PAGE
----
Want Reporting With More Impact? It’s Complicated.

In age of Trump, researchers look to high-quality journalism as tool for bridging divides
(EWA Radio: Episode 176)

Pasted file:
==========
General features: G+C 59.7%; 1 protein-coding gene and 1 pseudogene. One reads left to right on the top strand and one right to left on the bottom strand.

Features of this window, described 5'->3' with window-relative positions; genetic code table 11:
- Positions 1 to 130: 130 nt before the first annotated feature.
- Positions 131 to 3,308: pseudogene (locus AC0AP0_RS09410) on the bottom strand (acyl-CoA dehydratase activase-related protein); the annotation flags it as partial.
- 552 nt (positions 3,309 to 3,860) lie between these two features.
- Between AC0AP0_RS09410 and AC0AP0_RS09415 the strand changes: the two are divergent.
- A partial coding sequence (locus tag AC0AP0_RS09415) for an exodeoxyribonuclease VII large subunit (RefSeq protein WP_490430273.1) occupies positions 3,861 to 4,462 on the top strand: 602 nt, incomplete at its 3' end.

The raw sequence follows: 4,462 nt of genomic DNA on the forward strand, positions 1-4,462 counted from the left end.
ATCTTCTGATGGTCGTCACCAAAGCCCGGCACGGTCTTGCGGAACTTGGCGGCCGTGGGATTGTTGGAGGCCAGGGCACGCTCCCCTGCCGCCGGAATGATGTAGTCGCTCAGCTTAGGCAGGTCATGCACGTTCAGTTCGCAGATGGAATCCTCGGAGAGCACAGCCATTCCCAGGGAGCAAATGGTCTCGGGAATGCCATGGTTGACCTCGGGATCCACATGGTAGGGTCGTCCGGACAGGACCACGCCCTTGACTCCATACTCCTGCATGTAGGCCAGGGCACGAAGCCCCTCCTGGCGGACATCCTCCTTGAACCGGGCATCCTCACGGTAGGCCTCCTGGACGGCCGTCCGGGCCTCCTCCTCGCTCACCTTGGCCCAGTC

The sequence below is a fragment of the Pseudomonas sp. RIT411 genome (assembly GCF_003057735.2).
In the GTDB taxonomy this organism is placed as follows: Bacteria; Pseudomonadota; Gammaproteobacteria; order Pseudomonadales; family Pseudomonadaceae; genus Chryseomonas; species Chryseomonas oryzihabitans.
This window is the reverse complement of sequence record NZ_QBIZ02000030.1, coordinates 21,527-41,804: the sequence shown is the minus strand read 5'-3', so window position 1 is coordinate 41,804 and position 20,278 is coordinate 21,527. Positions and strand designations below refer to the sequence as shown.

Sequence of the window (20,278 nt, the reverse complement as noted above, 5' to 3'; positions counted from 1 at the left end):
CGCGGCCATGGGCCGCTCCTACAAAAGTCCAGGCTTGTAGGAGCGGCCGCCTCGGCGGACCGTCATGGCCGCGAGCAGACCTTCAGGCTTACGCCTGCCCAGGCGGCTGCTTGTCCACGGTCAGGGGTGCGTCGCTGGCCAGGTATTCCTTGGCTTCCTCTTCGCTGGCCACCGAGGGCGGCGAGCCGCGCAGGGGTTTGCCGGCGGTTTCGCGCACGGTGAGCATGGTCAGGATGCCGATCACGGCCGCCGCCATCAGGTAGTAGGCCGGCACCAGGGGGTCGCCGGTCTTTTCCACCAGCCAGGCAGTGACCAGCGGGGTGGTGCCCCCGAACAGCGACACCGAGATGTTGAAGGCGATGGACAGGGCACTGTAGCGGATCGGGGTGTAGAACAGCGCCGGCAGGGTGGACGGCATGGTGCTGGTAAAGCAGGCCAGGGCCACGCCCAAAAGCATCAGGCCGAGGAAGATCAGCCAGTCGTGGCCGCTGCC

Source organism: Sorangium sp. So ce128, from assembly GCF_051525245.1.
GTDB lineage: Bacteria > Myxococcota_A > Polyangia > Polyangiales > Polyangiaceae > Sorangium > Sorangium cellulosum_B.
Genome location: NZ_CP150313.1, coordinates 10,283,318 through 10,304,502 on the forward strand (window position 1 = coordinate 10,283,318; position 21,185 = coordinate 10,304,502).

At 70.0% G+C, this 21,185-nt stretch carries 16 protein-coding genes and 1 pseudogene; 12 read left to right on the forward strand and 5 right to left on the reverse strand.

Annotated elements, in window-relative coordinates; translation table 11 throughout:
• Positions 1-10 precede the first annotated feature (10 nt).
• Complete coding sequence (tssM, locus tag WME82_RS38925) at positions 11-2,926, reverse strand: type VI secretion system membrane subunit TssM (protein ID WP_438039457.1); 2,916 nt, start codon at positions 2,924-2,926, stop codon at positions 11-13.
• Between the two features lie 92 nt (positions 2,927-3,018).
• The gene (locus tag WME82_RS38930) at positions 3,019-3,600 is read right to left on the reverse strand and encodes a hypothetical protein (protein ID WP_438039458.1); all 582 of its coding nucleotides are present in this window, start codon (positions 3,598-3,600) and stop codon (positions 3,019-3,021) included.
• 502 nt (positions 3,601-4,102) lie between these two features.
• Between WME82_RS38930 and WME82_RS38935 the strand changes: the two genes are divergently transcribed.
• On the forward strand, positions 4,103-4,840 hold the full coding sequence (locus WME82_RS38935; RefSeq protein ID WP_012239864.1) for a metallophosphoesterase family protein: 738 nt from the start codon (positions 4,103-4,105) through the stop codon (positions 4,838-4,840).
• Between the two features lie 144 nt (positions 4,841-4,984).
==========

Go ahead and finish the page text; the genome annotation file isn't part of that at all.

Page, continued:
At a time of deep political polarization in the United States, how might journalists play a role in bridging the divide among Americans? Complicate the narrative, suggests veteran journalist Amanda Ripley. “We need to find ways to help our audiences leave their foxholes and consider new ideas,” she writes in a new piece for the Solutions Journalism Network. “So we have a responsibility to use all the tools we can find, including the lessons of psychology.” Ripley shares insights gained by turning to the field of conflict resolution, which looks for ways to get people talking, listening, and considering opposing points of view on emotionally charged topics. She also spent time in the  spending “Difficult Conversations Lab” at Columbia University’s Teachers College, where researchers have found that presenting people with more complex news coverage on volatile issues can make them more willing to consider different viewpoints. Where do education journalists fit into this picture?  What are some hallmarks of standout education coverage that “embrace complexity” and could help people find common ground? Can casting a wider net for sources and asking some unexpected questions improve the breadth and depth of education reporting?

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